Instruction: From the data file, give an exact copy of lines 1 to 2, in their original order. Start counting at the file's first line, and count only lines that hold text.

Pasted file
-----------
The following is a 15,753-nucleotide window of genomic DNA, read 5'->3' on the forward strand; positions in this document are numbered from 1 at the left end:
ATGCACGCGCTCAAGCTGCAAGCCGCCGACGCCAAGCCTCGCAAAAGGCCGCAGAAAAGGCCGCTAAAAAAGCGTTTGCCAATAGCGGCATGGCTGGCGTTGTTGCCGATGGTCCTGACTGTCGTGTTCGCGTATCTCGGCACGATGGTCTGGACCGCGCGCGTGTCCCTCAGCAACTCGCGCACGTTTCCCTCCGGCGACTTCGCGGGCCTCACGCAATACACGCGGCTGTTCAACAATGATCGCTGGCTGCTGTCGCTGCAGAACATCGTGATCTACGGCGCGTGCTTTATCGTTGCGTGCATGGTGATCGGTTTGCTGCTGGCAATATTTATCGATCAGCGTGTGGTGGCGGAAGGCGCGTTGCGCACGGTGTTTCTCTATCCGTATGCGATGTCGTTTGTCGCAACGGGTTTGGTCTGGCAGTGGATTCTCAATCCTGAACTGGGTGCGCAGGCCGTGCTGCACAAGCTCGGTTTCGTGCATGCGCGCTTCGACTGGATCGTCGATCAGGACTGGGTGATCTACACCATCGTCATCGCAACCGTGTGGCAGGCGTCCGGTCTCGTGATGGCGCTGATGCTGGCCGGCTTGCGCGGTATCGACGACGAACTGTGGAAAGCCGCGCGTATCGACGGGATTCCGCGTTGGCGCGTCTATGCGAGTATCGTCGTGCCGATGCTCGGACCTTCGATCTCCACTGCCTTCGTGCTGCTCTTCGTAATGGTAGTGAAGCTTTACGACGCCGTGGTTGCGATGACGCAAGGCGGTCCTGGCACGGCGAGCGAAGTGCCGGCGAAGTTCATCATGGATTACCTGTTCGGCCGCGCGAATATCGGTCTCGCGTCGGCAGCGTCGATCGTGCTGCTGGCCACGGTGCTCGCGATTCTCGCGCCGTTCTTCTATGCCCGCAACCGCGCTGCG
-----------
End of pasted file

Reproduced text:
The following is a 15,753-nucleotide window of genomic DNA, read 5'->3' on the forward strand; positions in this document are numbered from 1 at the left end:
ATGCACGCGCTCAAGCTGCAAGCCGCCGACGCCAAGCCTCGCAAAAGGCCGCAGAAAAGGCCGCTAAAAAAGCGTTTGCCAATAGCGGCATGGCTGGCGTTGTTGCCGATGGTCCTGACTGTCGTGTTCGCGTATCTCGGCACGATGGTCTGGACCGCGCGCGTGTCCCTCAGCAACTCGCGCACGTTTCCCTCCGGCGACTTCGCGGGCCTCACGCAATACACGCGGCTGTTCAACAATGATCGCTGGCTGCTGTCGCTGCAGAACATCGTGATCTACGGCGCGTGCTTTATCGTTGCGTGCATGGTGATCGGTTTGCTGCTGGCAATATTTATCGATCAGCGTGTGGTGGCGGAAGGCGCGTTGCGCACGGTGTTTCTCTATCCGTATGCGATGTCGTTTGTCGCAACGGGTTTGGTCTGGCAGTGGATTCTCAATCCTGAACTGGGTGCGCAGGCCGTGCTGCACAAGCTCGGTTTCGTGCATGCGCGCTTCGACTGGATCGTCGATCAGGACTGGGTGATCTACACCATCGTCATCGCAACCGTGTGGCAGGCGTCCGGTCTCGTGATGGCGCTGATGCTGGCCGGCTTGCGCGGTATCGACGACGAACTGTGGAAAGCCGCGCGTATCGACGGGATTCCGCGTTGGCGCGTCTATGCGAGTATCGTCGTGCCGATGCTCGGACCTTCGATCTCCACTGCCTTCGTGCTGCTCTTCGTAATGGTAGTGAAGCTTTACGACGCCGTGGTTGCGATGACGCAAGGCGGTCCTGGCACGGCGAGCGAAGTGCCGGCGAAGTTCATCATGGATTACCTGTTCGGCCGCGCGAATATCGGTCTCGCGTCGGCAGCGTCGATCGTGCTGCTGGCCACGGTGCTCGCGATTCTCGCGCCGTTCTTCTATGCCCGCAACCGCGCTGCG